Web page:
1st Test: When Indian spinners weren't constant grinners against Australia
On Day One of a Test match, if a side is 256 for 9 at stumps after electing to bat first, one would consider it to be a bowlers' day. That wasn't quite the case at the MCA stadium here on a dry turner though, especially considering the fact that the Australians were 205 for 9 at one stage
Pune: On Day One of a Test match, if a side is 256 for 9 at stumps after electing to bat first, one would consider it to be a bowlers' day. That wasn't quite the case at the MCA stadium here on a dry turner though, especially considering the fact that the Australians were 205 for 9 at one stage.
Aussies' creditable show
The chief architects of the Australian side's decent score in those conditions were Matt Renshaw and Mitchell Starc. Their contrasting half centuries forced the Indian batting coach Sanjay Bangar to say that the visitors were in a "good position" at stumps.
Renshaw played a typical opener's knock, buckling down, defending well, scoring on every opportunity, and trying to wear down the opposition bowlers in general. His knock was divided into two parts; the first was filled with strong defence and solid technique, before he retired ill under strange circumstances. The second was a bit more free-scoring, especially when left-arm spin of Ravindra Jadeja was in operation.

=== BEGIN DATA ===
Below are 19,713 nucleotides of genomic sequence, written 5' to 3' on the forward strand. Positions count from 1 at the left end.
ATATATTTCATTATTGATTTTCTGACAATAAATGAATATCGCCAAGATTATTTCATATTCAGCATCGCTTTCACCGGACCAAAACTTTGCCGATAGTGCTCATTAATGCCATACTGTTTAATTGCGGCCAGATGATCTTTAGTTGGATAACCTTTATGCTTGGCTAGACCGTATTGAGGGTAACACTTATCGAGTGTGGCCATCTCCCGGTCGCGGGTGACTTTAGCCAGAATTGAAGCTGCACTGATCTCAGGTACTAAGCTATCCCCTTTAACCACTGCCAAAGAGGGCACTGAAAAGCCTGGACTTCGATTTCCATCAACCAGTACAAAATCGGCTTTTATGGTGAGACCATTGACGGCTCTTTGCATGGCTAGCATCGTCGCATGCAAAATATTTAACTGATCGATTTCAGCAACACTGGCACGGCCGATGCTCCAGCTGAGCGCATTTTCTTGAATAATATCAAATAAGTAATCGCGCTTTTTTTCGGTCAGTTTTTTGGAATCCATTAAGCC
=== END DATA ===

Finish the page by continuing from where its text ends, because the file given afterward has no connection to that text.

Indian bowler R Ashwin celebrates with teammates the wicket of Australian batsman Steve Smith. Pic/PTI
'Hard to attack Ashwin'
"I think it helps having the ball turn into you. It's quite hard to attack Ashwin when he gets some to turn big past the bat and some to go straight on. As a left hander, you naturally want the ball coming back to you. If there's an opportunity to try and hit a six you take it," Renshaw said. "He started really well, applied himself. He showed a lot of character," Bangar said while praising Renshaw's effort. If Renshaw's resilience came in as a bit of surprise for the hosts—the opener is playing in India for the first time—there was no such case as far as Starc's style of batting is concerned. He gave an early indication of what he intended to do when he tried to smack Ashwin against the turn over mid-on.
But what really hurt India was that the tall left-hander was able to connect most of his strokes, against spinners and pacers as well. His 51-run unbroken stand with Josh Hazlewood, in which the latter's contribution is just a single run, has taken Australia from a potentially below par score to a respectable one.